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dc.contributor.authorBonfil, D.
dc.contributor.authorGoren, O.
dc.contributor.authorMufradi, I.
dc.contributor.authorLichtenzveig, Judith
dc.contributor.authorAbbo, S.
dc.identifier.citationBonfil, D.J. and Goren, O. and Mufradi, I. and Lichtenzveig, J. and Abbo, S. 2007. Development of early-flowering Kabuli chickpea with compound and simple leaves. Plant Breeding Reviews. 126 (2): pp. 125-129.

Terminal drought is a major constraint to chickpea (Cicer arietinum L.) production. Autumn sowing and early flowering have been suggested as ways to benefit from the winter rains in short rainy seasons under dryland cropping. High-yielding, late-flowering, simple-leafed (slv/slv) chickpea cultivars with good field resistance to Ascochyta blight have been bred recently. Changing plant architecture, by altering leaf shape, may affect agronomic performance. As no information is available on the effect of leaf shape on phenology and seed yield, this study was aimed at: (i) introducing the simple leaf trait into an early-flowering chickpea background; (ii) comparing the grain yield of the two leaf types in early vs. late flowering backgrounds and (iii) producing breeding lines combining early flowering, large seeds and Ascochyta tolerance with both leaf types. Hybrid progeny were studied from the cross of ‘Sanford’ (slv/slv) and ICC7344, (compound, SLV/SLV). Four early-podding, F8 breeding lines were selected with either simple or compound leaves. In three different field experiments under dryland conditions (334–379 mm), they yielded ca. 1.4 t/ha as compared with 1.0 t/ha in the standard Israeli ‘Yarden’ on one site, but no significant differences in yield were obtained in the other two experiments.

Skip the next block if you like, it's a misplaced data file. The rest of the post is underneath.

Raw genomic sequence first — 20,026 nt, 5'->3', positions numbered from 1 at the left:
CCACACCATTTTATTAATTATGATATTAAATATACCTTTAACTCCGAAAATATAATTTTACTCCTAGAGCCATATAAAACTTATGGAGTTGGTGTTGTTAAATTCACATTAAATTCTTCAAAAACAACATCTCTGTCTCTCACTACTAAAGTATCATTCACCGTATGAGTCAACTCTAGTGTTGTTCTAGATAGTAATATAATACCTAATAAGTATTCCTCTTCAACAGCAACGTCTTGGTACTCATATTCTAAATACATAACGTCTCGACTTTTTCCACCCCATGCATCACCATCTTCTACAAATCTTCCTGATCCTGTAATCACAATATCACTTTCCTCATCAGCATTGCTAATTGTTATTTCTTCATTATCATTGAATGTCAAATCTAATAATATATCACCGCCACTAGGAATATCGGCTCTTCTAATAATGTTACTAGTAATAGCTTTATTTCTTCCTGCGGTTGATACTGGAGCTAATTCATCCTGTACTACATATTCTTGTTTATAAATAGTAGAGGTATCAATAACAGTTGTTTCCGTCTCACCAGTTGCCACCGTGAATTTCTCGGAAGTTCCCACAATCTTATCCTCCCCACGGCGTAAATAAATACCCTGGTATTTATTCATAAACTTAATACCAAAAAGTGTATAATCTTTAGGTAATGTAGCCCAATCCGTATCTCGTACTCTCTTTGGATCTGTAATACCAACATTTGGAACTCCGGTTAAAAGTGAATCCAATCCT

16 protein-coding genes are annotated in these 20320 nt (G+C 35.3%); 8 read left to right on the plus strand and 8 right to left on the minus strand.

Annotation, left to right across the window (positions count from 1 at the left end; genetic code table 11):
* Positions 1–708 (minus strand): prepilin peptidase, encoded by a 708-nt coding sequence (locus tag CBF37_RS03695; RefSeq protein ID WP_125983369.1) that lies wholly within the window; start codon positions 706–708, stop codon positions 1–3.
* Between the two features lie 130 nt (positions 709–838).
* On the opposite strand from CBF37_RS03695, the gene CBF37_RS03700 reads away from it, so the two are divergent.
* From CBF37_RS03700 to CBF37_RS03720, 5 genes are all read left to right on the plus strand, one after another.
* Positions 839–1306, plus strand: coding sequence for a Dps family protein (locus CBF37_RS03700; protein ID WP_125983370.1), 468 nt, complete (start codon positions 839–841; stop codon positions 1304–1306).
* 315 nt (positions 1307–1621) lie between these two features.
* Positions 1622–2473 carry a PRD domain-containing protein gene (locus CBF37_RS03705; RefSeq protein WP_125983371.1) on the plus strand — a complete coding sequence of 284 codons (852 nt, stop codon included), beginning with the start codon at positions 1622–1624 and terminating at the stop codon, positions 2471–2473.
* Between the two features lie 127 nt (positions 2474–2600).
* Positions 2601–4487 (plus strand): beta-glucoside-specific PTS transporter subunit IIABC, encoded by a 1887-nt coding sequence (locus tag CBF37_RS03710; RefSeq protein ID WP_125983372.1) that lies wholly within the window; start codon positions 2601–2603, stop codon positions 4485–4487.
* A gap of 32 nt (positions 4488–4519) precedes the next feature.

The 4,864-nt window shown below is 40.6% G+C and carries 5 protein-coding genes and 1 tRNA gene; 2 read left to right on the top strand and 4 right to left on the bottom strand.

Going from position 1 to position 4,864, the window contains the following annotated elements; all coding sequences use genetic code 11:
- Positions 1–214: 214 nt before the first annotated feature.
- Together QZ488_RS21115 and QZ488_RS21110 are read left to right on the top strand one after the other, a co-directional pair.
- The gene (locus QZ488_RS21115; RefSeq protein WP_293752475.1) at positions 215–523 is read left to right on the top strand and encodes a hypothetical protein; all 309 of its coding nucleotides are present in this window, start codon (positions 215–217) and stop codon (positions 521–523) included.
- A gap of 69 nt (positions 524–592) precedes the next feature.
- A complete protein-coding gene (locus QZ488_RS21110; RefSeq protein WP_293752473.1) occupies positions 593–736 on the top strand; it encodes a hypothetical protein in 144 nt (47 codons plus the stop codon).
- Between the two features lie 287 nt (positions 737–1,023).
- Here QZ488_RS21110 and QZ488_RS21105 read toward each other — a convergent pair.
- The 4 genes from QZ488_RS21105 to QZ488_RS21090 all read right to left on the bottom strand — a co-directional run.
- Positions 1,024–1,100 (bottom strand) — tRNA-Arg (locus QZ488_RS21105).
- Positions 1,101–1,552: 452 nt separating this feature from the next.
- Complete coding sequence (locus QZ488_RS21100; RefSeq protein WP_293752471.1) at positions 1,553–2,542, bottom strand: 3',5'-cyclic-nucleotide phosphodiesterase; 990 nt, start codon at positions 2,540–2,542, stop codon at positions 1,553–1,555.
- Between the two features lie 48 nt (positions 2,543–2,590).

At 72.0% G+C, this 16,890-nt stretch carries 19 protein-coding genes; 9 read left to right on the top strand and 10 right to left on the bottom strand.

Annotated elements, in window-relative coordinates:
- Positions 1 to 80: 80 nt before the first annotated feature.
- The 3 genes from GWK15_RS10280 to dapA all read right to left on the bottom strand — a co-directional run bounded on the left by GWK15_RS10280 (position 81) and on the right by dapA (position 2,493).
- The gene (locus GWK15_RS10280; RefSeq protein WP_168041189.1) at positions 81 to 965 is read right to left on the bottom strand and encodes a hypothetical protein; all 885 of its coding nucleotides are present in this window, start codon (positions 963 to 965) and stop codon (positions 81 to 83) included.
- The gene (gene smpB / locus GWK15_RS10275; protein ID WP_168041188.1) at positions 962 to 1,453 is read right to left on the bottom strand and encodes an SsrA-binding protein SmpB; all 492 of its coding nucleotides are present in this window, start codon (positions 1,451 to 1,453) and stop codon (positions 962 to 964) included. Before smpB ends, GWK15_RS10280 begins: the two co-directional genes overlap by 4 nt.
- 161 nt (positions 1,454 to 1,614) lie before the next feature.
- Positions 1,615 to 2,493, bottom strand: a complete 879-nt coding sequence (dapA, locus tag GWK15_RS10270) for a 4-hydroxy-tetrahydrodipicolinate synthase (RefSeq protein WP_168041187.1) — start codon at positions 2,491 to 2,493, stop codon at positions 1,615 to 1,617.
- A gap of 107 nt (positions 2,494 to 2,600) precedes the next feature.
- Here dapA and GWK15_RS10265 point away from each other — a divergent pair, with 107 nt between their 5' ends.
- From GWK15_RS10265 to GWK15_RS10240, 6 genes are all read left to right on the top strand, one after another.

dc.publisherJohn Wiley and Sons
dc.subjectearly flowering
dc.subjectCicer arietinum
dc.subjectdrought escape
dc.subjectearly podding
dc.subjectleaf shape
dc.titleDevelopment of early-flowering Kabuli chickpea with compound and simple leaves
dc.typeJournal Article
dcterms.source.titlePlant Breeding Reviews
curtin.departmentDepartment of Environment and Agriculture
curtin.accessStatusFulltext not available

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